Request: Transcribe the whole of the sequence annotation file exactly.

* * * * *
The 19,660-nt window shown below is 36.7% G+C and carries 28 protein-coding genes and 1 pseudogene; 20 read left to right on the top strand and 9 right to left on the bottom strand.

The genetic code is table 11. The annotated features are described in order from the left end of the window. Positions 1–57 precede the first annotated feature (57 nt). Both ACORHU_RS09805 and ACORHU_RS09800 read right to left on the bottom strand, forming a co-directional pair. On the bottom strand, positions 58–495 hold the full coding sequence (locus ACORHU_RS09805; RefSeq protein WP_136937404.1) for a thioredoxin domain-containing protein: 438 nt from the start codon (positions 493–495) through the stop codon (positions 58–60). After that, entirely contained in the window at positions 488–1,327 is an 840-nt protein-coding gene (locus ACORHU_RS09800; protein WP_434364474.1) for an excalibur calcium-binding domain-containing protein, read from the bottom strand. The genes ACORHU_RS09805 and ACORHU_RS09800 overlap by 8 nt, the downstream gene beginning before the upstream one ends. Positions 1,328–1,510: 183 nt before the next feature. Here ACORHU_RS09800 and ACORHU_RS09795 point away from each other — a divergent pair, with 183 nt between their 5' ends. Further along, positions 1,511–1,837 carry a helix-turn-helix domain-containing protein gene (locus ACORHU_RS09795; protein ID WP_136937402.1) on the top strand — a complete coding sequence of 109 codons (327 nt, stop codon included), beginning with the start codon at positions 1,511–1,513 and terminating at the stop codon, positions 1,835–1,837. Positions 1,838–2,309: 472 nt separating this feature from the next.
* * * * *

The 19,660-nt window shown below is 36.7% G+C and carries 28 protein-coding genes and 1 pseudogene; 20 read left to right on the top strand and 9 right to left on the bottom strand.

The genetic code is table 11. The annotated features are described in order from the left end of the window. Positions 1–57 precede the first annotated feature (57 nt). Both ACORHU_RS09805 and ACORHU_RS09800 read right to left on the bottom strand, forming a co-directional pair. On the bottom strand, positions 58–495 hold the full coding sequence (locus ACORHU_RS09805; RefSeq protein WP_136937404.1) for a thioredoxin domain-containing protein: 438 nt from the start codon (positions 493–495) through the stop codon (positions 58–60). After that, entirely contained in the window at positions 488–1,327 is an 840-nt protein-coding gene (locus ACORHU_RS09800; protein WP_434364474.1) for an excalibur calcium-binding domain-containing protein, read from the bottom strand. The genes ACORHU_RS09805 and ACORHU_RS09800 overlap by 8 nt, the downstream gene beginning before the upstream one ends. Positions 1,328–1,510: 183 nt before the next feature. Here ACORHU_RS09800 and ACORHU_RS09795 point away from each other — a divergent pair, with 183 nt between their 5' ends. Further along, positions 1,511–1,837 carry a helix-turn-helix domain-containing protein gene (locus ACORHU_RS09795; protein ID WP_136937402.1) on the top strand — a complete coding sequence of 109 codons (327 nt, stop codon included), beginning with the start codon at positions 1,511–1,513 and terminating at the stop codon, positions 1,835–1,837. Positions 1,838–2,309: 472 nt separating this feature from the next.